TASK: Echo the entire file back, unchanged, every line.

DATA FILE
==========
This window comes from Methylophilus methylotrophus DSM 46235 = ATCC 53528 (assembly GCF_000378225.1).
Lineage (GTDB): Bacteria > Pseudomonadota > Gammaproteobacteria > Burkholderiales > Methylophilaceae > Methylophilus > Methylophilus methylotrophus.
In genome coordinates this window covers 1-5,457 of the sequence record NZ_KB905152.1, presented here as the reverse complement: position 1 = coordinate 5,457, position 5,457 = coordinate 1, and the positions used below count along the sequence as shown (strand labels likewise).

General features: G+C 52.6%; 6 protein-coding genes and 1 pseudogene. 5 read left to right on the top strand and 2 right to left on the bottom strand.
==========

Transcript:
This window comes from Methylophilus methylotrophus DSM 46235 = ATCC 53528 (assembly GCF_000378225.1).
Lineage (GTDB): Bacteria > Pseudomonadota > Gammaproteobacteria > Burkholderiales > Methylophilaceae > Methylophilus > Methylophilus methylotrophus.
In genome coordinates this window covers 1-5,457 of the sequence record NZ_KB905152.1, presented here as the reverse complement: position 1 = coordinate 5,457, position 5,457 = coordinate 1, and the positions used below count along the sequence as shown (strand labels likewise).

General features: G+C 52.6%; 6 protein-coding genes and 1 pseudogene. 5 read left to right on the top strand and 2 right to left on the bottom strand.